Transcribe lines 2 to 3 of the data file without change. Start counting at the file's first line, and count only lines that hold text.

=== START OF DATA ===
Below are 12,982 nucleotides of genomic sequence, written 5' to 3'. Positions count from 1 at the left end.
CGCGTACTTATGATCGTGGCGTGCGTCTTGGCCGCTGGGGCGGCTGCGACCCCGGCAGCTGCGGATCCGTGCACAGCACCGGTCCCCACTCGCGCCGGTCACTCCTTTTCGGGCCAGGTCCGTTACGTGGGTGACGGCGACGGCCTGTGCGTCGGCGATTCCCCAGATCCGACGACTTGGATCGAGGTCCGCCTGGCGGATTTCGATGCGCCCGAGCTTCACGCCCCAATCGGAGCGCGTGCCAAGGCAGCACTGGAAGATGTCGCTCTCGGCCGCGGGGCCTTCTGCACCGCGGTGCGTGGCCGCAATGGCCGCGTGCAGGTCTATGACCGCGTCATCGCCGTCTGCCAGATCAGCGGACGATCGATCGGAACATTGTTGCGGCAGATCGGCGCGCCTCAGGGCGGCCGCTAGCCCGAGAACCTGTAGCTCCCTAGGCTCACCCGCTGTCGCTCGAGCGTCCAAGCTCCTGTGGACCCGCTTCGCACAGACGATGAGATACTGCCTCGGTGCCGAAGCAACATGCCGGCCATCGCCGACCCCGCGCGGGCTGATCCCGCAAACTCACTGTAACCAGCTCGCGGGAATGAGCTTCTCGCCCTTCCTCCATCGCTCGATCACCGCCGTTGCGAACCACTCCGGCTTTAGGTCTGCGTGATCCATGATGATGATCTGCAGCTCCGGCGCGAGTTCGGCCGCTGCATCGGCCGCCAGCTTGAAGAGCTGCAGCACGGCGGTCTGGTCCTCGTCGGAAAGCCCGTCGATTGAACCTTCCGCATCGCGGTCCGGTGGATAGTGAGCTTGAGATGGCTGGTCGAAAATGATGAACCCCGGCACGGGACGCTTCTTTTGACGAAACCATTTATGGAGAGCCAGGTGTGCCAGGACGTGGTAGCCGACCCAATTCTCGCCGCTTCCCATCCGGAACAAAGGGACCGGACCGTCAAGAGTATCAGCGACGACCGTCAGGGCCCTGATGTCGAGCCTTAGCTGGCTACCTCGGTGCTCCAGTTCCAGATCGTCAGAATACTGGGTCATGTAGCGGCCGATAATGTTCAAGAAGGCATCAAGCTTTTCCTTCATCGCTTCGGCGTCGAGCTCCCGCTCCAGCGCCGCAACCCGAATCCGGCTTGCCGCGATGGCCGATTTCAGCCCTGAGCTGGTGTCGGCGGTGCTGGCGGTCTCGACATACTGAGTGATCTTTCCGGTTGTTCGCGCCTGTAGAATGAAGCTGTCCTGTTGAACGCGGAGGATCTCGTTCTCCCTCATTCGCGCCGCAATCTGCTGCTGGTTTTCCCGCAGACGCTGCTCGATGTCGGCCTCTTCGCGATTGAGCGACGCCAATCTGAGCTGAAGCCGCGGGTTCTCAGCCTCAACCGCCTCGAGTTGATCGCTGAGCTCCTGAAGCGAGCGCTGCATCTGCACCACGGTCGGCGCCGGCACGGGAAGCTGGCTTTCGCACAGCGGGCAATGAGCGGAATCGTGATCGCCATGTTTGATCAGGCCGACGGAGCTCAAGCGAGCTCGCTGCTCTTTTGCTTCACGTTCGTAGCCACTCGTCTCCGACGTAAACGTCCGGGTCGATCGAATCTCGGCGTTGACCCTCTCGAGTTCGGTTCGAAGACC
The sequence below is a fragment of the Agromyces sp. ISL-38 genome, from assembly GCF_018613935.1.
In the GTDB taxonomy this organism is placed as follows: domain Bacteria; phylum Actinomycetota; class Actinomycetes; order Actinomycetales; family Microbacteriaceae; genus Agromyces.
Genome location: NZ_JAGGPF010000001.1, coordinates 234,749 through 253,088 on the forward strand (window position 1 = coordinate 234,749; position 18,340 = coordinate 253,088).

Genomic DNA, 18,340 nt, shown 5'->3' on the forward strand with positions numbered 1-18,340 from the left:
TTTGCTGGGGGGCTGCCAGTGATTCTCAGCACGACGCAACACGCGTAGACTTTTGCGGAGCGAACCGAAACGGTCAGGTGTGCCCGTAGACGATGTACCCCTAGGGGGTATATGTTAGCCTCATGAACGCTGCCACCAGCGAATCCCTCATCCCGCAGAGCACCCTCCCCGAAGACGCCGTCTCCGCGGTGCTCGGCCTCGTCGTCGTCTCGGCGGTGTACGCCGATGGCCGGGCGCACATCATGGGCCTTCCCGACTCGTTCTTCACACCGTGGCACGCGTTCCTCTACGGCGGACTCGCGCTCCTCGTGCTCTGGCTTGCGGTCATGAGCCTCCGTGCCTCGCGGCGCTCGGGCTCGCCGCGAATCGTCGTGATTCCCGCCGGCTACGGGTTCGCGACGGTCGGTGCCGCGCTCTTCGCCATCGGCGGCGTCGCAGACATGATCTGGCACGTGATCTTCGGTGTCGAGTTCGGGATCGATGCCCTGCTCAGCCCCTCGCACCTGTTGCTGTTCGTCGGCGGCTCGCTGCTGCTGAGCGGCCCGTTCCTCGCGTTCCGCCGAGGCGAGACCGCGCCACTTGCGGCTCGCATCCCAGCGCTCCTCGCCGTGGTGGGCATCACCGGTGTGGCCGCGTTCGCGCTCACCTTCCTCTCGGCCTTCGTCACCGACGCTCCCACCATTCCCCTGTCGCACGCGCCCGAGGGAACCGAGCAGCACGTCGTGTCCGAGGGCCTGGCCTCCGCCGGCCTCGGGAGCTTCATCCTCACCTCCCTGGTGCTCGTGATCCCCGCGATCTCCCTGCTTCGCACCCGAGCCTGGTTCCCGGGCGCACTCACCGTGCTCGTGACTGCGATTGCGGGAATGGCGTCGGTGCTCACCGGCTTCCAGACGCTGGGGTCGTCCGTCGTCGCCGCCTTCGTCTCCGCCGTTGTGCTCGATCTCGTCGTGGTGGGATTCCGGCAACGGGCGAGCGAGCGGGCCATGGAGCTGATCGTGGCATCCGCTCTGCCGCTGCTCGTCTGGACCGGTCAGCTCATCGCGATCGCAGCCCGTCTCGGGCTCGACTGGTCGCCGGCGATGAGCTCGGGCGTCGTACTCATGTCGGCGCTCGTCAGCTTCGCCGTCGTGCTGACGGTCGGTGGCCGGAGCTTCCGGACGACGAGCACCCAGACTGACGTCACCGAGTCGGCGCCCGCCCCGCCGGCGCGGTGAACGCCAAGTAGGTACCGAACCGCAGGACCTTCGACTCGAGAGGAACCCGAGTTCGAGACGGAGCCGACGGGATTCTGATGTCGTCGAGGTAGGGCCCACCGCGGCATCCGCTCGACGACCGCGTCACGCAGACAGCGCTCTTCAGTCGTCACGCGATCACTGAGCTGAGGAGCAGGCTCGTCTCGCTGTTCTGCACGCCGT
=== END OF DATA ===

CGCGTACTTATGATCGTGGCGTGCGTCTTGGCCGCTGGGGCGGCTGCGACCCCGGCAGCTGCGGATCCGTGCACAGCACCGGTCCCCACTCGCGCCGGTCACTCCTTTTCGGGCCAGGTCCGTTACGTGGGTGACGGCGACGGCCTGTGCGTCGGCGATTCCCCAGATCCGACGACTTGGATCGAGGTCCGCCTGGCGGATTTCGATGCGCCCGAGCTTCACGCCCCAATCGGAGCGCGTGCCAAGGCAGCACTGGAAGATGTCGCTCTCGGCCGCGGGGCCTTCTGCACCGCGGTGCGTGGCCGCAATGGCCGCGTGCAGGTCTATGACCGCGTCATCGCCGTCTGCCAGATCAGCGGACGATCGATCGGAACATTGTTGCGGCAGATCGGCGCGCCTCAGGGCGGCCGCTAGCCCGAGAACCTGTAGCTCCCTAGGCTCACCCGCTGTCGCTCGAGCGTCCAAGCTCCTGTGGACCCGCTTCGCACAGACGATGAGATACTGCCTCGGTGCCGAAGCAACATGCCGGCCATCGCCGACCCCGCGCGGGCTGATCCCGCAAACTCACTGTAACCAGCTCGCGGGAATGAGCTTCTCGCCCTTCCTCCATCGCTCGATCACCGCCGTTGCGAACCACTCCGGCTTTAGGTCTGCGTGATCCATGATGATGATCTGCAGCTCCGGCGCGAGTTCGGCCGCTGCATCGGCCGCCAGCTTGAAGAGCTGCAGCACGGCGGTCTGGTCCTCGTCGGAAAGCCCGTCGATTGAACCTTCCGCATCGCGGTCCGGTGGATAGTGAGCTTGAGATGGCTGGTCGAAAATGATGAACCCCGGCACGGGACGCTTCTTTTGACGAAACCATTTATGGAGAGCCAGGTGTGCCAGGACGTGGTAGCCGACCCAATTCTCGCCGCTTCCCATCCGGAACAAAGGGACCGGACCGTCAAGAGTATCAGCGACGACCGTCAGGGCCCTGATGTCGAGCCTTAGCTGGCTACCTCGGTGCTCCAGTTCCAGATCGTCAGAATACTGGGTCATGTAGCGGCCGATAATGTTCAAGAAGGCATCAAGCTTTTCCTTCATCGCTTCGGCGTCGAGCTCCCGCTCCAGCGCCGCAACCCGAATCCGGCTTGCCGCGATGGCCGATTTCAGCCCTGAGCTGGTGTCGGCGGTGCTGGCGGTCTCGACATACTGAGTGATCTTTCCGGTTGTTCGCGCCTGTAGAATGAAGCTGTCCTGTTGAACGCGGAGGATCTCGTTCTCCCTCATTCGCGCCGCAATCTGCTGCTGGTTTTCCCGCAGACGCTGCTCGATGTCGGCCTCTTCGCGATTGAGCGACGCCAATCTGAGCTGAAGCCGCGGGTTCTCAGCCTCAACCGCCTCGAGTTGATCGCTGAGCTCCTGAAGCGAGCGCTGCATCTGCACCACGGTCGGCGCCGGCACGGGAAGCTGGCTTTCGCACAGCGGGCAATGAGCGGAATCGTGATCGCCATGTTTGATCAGGCCGACGGAGCTCAAGCGAGCTCGCTGCTCTTTTGCTTCACGTTCGTAGCCACTCGTCTCCGACGTAAACGTCCGGGTCGATCGAATCTCGGCGTTGACCCTCTCGAGTTCGGTTCGAAGACC
The sequence below is a fragment of the Agromyces sp. ISL-38 genome, from assembly GCF_018613935.1.